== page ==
4. Reduction in neutral lipid (cholesteryl ester and triglyceride) exchange between VLDL and HDL may result from decreased plasma levels of TRL.
  5. Increase in HDL production and stimulation of reverse cholesterol transport: Fibrates increase the production of apoA-I and apoA-II in liver, which may contribute to the increase of plasma HDL concentrations and a more efficient reverse cholesterol transport.

Side effects

Most fibrates can cause mild stomach upset and myopathy (muscle pain with CPK elevations). Since fibrates increase the cholesterol content of bile, they increase the risk for gallstones.

In combination with statin drugs, fibrates cause an increased risk of rhabdomyolysis, idiosyncratic destruction of muscle tissue, leading to renal failure. A powerful statin drug, cerivastatin (Lipobay), was withdrawn because of this complication. The less lipophilic statins are less prone to cause this reaction, and are probably safer when combined with fibrates.

Drug toxicity includes acute kidney injury.[6]

Pharmacology

Although used clinically since the 1930s,[7] if not earlier, the mechanism of action of fibrates remained unelucidated until, in the 1990s, it was discovered that fibrates activate PPAR (peroxisome proliferator-activated receptors), especially PPARα. The PPARs are a class of intracellular receptors that modulate carbohydrate and fat metabolism and adipose tissue differentiation.

Activating PPARs induces the transcription of a number of genes that facilitate lipid metabolism.

Fibrates are structurally and pharmacologically related to the thiazolidinediones, a novel class of anti-diabetic drugs that also act on PPARs (more specifically PPARγ)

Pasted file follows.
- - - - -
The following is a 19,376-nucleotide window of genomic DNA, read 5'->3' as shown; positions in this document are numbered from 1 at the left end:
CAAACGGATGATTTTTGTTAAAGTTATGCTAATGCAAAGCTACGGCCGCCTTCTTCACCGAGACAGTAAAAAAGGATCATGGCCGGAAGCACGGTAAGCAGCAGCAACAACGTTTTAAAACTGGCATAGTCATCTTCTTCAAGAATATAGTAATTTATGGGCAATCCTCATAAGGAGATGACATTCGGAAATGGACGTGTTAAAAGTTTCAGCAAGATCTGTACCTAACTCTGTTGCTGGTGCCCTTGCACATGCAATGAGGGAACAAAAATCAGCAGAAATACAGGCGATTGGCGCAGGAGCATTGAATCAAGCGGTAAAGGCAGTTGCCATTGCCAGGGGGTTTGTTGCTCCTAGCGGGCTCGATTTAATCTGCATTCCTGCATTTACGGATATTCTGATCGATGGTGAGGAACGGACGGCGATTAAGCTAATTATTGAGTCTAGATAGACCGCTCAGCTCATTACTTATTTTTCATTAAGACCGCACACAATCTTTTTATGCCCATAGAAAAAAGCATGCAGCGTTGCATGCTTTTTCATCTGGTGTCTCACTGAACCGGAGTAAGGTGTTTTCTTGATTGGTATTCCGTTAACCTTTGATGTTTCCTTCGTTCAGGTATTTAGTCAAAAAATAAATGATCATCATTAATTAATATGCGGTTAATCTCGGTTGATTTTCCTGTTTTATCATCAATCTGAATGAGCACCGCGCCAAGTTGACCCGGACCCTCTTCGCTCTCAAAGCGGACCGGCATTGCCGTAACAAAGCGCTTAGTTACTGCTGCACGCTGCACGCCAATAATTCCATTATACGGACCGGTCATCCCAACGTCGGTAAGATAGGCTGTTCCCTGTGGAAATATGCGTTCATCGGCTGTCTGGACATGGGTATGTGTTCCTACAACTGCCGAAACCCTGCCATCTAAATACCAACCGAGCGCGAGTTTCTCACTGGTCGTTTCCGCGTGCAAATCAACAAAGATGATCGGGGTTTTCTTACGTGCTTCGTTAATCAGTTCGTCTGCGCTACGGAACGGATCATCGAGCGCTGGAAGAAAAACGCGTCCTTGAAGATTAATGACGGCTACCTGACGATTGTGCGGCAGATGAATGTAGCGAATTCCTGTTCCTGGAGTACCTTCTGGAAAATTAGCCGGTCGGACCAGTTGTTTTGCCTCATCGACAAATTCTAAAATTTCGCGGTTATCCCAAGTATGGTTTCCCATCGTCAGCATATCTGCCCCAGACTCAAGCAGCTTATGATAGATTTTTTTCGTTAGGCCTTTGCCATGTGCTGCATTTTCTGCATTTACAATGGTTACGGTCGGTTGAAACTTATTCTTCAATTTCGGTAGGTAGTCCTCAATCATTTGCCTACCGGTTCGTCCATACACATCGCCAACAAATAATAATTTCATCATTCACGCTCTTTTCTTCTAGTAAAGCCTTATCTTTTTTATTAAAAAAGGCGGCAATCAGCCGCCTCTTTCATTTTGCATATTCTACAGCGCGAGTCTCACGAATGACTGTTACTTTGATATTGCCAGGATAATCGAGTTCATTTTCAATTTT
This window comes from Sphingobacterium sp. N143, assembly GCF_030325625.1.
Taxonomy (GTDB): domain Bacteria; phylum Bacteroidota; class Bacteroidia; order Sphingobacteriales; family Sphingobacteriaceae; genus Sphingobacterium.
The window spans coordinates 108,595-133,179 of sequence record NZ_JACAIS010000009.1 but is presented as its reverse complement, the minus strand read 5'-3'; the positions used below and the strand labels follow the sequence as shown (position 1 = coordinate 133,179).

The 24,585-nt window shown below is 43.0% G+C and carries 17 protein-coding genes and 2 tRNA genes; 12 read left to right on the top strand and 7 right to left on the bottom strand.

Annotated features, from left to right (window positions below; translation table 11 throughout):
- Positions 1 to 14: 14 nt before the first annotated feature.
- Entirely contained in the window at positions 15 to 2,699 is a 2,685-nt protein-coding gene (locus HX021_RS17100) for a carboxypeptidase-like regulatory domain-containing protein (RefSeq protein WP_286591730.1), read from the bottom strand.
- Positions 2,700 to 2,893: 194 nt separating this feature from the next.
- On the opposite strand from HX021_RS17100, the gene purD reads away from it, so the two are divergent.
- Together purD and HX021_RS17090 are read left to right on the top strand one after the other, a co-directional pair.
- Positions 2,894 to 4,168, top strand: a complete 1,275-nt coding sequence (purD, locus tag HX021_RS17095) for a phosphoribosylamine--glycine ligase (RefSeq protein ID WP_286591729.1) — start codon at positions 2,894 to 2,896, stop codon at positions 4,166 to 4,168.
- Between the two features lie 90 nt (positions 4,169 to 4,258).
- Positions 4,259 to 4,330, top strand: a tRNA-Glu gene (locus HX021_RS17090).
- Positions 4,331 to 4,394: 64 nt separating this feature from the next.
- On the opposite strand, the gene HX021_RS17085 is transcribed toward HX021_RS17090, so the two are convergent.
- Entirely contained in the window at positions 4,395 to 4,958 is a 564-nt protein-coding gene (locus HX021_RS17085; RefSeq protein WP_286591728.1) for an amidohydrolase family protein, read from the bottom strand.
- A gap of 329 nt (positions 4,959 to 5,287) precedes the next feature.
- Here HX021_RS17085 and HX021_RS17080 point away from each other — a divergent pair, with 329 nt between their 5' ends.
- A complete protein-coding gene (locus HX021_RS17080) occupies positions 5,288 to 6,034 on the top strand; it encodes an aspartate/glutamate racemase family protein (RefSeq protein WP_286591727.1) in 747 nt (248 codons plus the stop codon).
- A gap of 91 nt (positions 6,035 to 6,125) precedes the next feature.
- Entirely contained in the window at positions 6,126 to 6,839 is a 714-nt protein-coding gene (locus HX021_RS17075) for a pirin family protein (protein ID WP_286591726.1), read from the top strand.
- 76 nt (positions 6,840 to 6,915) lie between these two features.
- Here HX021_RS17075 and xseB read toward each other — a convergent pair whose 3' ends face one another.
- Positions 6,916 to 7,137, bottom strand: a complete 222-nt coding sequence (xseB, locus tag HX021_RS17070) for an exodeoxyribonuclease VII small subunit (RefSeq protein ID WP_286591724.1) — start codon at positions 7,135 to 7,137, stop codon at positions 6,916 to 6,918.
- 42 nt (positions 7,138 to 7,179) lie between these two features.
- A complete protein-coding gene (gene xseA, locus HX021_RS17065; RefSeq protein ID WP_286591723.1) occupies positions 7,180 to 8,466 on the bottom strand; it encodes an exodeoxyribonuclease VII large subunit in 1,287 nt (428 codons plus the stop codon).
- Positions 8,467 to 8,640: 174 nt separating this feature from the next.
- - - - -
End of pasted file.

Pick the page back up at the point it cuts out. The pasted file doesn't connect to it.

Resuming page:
Fibrates are a substrate of (metabolized by) CYP3A4.[8]

Fibrates have been shown to extend lifespan in the roundworm C. elegans. [9]

See also

References

  1. ^ Steiner G (December 2007). "Atherosclerosis in type 2 diabetes: a role for fibrate therapy?". Diab Vasc Dis Res 4 (4): 368–74.  
  2. ^ Abourbih S, Filion KB, Joseph L, Schiffrin EL, Rinfret S, Poirier P, Pilote L, Genest J, Eisenberg MJ (2009). "Effect of fibrates on lipid profiles and cardiovascular outcomes: a systematic review". Am J Med 122 (10): 962.e1–962.e8.  
  3. ^ Jun M, Foote C, Lv J, et al. (2010). "Effects of fibrates on cardiovascular outcomes: a systematic review and meta-analysis". Lancet 375 (9729): 1875–1884.  
  4. ^ Wysocki J1, Belowski D, Kalina M, Kochanski L, Okopien B, Kalina Z (2004). "Effects of micronized fenofibrate on insulin resistance in patients with metabolic syndrome". INTERNATIONAL JOURNAL OF CLINICAL PHARMACOLOGY AND THERAPEUTICS 42 (4): 212–217. PMID 15124979. 
  5. ^ Staels B, Dallongeville J, Auwerx J, Schoonjans K, Leitersdorf E, Fruchart JC (1998). "Mechanism of action of fibrates on lipid and lipoprotein metabolism". Circulation 98 (19): 2088–93.  
  6. ^ Zhao YY, Weir MA, Manno M, Cordy P, Gomes T, Hackam DG, et al. (2012). "New fibrate use and acute renal outcomes in elderly adults: a population-based study.". Ann Intern Med 156 (8): 560–9.  
  7. ^ "Pharmaceutical composition and method for treatment of digestive disorders - Patent 4976970". Retrieved 2008-12-20. 
  8. ^ http://www.stacommunications.com/journals/cardiology/2004/June/Pdf/034.pdf
  9. ^ http://www.impactaging.com/papers/v5/n4/full/100548.html